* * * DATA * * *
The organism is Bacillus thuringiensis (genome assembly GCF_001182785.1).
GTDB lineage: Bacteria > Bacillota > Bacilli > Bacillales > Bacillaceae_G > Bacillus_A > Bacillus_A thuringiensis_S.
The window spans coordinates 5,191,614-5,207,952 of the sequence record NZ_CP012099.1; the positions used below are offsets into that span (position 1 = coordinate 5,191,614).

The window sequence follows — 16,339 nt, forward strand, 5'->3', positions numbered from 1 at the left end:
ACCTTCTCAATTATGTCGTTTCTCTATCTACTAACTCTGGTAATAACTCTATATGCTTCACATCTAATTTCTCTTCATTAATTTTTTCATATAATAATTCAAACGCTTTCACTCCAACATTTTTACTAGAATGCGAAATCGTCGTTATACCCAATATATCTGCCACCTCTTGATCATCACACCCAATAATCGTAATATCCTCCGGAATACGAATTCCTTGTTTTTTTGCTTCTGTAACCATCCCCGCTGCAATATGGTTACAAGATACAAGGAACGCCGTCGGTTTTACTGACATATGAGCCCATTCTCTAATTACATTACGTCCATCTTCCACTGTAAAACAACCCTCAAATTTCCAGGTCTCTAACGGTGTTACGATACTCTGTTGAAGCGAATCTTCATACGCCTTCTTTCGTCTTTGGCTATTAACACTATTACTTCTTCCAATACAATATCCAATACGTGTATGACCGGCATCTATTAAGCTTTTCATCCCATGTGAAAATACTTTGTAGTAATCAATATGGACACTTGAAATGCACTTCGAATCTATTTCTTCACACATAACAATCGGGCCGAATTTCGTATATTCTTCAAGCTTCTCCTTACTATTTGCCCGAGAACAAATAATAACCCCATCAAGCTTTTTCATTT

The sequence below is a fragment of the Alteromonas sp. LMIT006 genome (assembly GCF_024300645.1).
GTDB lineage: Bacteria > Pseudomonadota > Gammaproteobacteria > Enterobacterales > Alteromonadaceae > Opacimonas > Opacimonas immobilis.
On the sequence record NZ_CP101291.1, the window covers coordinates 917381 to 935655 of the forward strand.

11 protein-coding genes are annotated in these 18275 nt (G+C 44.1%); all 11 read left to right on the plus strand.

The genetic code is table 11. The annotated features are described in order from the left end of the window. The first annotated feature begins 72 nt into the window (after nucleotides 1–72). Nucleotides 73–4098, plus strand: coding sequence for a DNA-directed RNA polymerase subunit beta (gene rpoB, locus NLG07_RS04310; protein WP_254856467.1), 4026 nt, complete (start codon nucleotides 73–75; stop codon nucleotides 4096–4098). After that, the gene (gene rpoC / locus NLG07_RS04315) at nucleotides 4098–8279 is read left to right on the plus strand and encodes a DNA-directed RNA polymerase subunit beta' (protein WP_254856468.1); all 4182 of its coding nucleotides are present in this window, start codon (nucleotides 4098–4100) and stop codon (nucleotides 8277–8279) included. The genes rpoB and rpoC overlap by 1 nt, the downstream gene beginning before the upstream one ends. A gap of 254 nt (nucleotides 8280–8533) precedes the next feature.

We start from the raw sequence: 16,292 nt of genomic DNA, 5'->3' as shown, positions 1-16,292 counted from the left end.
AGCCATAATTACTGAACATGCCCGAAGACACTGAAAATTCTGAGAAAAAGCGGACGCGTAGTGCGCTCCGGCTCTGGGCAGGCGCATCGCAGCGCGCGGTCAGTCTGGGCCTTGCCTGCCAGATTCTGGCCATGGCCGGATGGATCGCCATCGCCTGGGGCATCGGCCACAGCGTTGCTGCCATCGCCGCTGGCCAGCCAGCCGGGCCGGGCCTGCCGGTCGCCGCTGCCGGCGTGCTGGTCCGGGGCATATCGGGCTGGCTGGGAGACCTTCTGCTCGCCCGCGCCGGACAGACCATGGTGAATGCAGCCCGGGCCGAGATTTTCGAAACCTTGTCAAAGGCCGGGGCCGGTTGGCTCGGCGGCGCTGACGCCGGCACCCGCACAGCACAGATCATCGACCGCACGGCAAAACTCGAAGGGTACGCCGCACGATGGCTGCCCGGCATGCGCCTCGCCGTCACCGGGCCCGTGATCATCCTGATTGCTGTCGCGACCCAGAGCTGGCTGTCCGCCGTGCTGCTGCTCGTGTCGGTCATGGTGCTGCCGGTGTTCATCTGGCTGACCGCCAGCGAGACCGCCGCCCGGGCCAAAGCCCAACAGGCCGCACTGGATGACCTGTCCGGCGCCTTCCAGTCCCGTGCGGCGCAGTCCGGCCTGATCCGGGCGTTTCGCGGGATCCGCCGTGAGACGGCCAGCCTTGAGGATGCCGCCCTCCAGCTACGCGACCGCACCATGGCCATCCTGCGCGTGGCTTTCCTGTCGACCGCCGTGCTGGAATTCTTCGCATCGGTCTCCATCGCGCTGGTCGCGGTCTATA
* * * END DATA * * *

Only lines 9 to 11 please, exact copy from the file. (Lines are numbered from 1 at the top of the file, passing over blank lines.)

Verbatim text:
11 protein-coding genes are annotated in these 18275 nt (G+C 44.1%); all 11 read left to right on the plus strand.

The genetic code is table 11. The annotated features are described in order from the left end of the window. The first annotated feature begins 72 nt into the window (after nucleotides 1–72). Nucleotides 73–4098, plus strand: coding sequence for a DNA-directed RNA polymerase subunit beta (gene rpoB, locus NLG07_RS04310; protein WP_254856467.1), 4026 nt, complete (start codon nucleotides 73–75; stop codon nucleotides 4096–4098). After that, the gene (gene rpoC / locus NLG07_RS04315) at nucleotides 4098–8279 is read left to right on the plus strand and encodes a DNA-directed RNA polymerase subunit beta' (protein WP_254856468.1); all 4182 of its coding nucleotides are present in this window, start codon (nucleotides 4098–4100) and stop codon (nucleotides 8277–8279) included. The genes rpoB and rpoC overlap by 1 nt, the downstream gene beginning before the upstream one ends. A gap of 254 nt (nucleotides 8280–8533) precedes the next feature.

We start from the raw sequence: 16,292 nt of genomic DNA, 5'->3' as shown, positions 1-16,292 counted from the left end.